September 20, 2014
Carol Brightman on the 1960s
Posted on Jan 3, 2008
She believes that poetry and poets are supposed to be beyond gender and race, background and religion—“outside of self and time.” It would take a new kind of experience, far from home, to help her understand that she would have to enter these realms before she could move beyond them. Meanwhile, Sherman starts reading her love poems about a woman to a larger audience. Grace Paley and Robert Nichols, among others, encourage her. Much later, in 1975, Denise Levertov, who had disapproved of her (gay) images, would publish Sherman’s “Amerika” in the American Poetry Review.
In the next couple of years Sherman finishes a master’s thesis in philosophy, starts teaching at the Free University, works at the classified ad department of the Village Voice, and has a play reviewed. She also reviews plays for the Voice and is asked to review books and plays for a new magazine, which culminates in her becoming co-founder and editor of IKON. Between February and July 1967 her life and the contents of the magazine begin to radically change. Huey P. Newton and Bobby Seale start the Black Panther Party in Oakland; Haight-Ashbury is in full swing; draft resistance gains strength and momentum; and in New York, 10,000 people take part in the first Be-In in Central Park, and 400,000 march against the war from Central Park to the United Nations. Politics comes to her a little later than to Wilkerson, but she isn’t a political person, not yet.
The Vietnam War begins to escalate along with the anti-war movement. Almost every story, poem, article in the third issue of IKON is related to the conflict. Grace Paley’s “The Sad Story About The Six Boys About To Be Drafted In Brooklyn,” Robert Nichols’ “Vietnam Journal,” Jean-Paul Sartre’s Inaugural Address delivered at the Bertrand Russell War Crimes Tribunal (yes, the same), in which he proclaims that no matter what decisions the “trial” reaches, “the judges are everywhere; they are the peoples of the world, and in particular the American people.” Margaret Randall, living in Mexico, writes about the eighth anniversary of the Cuban Revolution, and Sherman reports on something called the Angry Arts Against the War.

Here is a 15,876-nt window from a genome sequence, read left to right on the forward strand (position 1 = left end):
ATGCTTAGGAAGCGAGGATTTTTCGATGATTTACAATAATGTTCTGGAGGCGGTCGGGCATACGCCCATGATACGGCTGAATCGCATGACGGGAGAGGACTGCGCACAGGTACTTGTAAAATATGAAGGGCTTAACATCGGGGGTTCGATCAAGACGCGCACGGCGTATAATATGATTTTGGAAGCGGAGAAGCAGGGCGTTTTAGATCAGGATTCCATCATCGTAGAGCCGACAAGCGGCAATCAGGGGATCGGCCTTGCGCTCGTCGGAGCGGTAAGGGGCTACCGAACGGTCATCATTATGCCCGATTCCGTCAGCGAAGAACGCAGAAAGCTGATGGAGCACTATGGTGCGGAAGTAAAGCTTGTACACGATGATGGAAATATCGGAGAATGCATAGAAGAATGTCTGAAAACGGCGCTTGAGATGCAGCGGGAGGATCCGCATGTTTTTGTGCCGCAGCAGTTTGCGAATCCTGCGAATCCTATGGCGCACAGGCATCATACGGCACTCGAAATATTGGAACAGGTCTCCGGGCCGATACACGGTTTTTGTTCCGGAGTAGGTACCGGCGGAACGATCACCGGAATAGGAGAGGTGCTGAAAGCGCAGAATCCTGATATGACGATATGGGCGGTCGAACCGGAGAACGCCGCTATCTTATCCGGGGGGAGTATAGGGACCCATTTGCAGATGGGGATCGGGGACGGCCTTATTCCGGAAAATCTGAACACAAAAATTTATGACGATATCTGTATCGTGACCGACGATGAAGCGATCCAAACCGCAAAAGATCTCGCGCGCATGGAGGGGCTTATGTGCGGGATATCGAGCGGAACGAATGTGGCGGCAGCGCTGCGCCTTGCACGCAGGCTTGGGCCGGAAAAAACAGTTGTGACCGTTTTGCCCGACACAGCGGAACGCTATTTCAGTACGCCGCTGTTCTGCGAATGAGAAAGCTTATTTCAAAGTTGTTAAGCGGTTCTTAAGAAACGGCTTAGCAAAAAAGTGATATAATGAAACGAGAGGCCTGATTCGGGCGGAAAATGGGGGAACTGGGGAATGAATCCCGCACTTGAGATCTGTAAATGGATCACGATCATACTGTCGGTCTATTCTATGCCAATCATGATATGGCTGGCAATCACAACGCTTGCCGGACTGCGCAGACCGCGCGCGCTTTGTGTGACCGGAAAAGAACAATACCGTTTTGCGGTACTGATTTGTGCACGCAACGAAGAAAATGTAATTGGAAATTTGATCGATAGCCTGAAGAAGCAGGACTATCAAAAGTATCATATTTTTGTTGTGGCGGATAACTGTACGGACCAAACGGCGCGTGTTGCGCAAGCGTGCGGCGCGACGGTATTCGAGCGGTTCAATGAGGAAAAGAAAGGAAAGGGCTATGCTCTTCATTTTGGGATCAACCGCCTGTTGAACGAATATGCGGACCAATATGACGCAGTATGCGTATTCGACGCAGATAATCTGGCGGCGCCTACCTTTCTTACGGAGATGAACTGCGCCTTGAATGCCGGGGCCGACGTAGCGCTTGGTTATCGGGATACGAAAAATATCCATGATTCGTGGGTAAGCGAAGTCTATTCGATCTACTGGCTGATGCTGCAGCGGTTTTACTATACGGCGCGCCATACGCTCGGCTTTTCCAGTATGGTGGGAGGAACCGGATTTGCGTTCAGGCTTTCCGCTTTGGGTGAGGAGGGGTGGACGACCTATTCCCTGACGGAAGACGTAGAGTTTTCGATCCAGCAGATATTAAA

These were not just pieces in a magazine, Sherman reflects. “Each represented an activity in which we were either directly or indirectly engaged.” Something similar happened with Viet-Report, the anti-war magazine I started in 1965. We began by running pieces by experts, then found that the experts couldn’t tell us what we needed to know and we had to research and write them ourselves; and then join teach-ins, give speeches, travel to North and South Vietnam, march, and march some more. When the war came home, we were involved in that, too. Our last issue, in the summer of 1968, was subtitled, pompously enough, “Colonialism and Liberation in America.”
The second part of Sherman’s memoir, “Cuba and After, 1968-1971,” reads like a different book. It’s no longer about herself but, at first, about Old Havana, Santeria (the Afro-Cuban religious tradition), the efforts to form a New Man (or “new human,” as Sherman says). Her roommate in Havana is the Spanish-speaking Margaret Randall, who seems to know everyone. Sitting one afternoon in the lobby of her hotel, Sherman begins talking to a young poet from North Vietnam. Upon hearing she is a poet from New York, he jumps up and returns with a dogeared book of poems, his favorite, Walt Whitman, and a poem he has written for a Cuban newspaper about Whitman and Vietnam.
When she and three members of SDS meet with a small delegation of Vietnamese, they are praised for standing up against the war, and for their bravery. They protest that compared to what the Vietnamese are going through nothing they’ve done is worth talking about. “No,” one of them responds. “You don’t understand. We have to fight. We have no choice. You don’t, yet you support us. Even against your own government. ... You support us by choice.” Sherman understands “for the first time how important it was to organize from a people’s pride and not from anger or guilt.”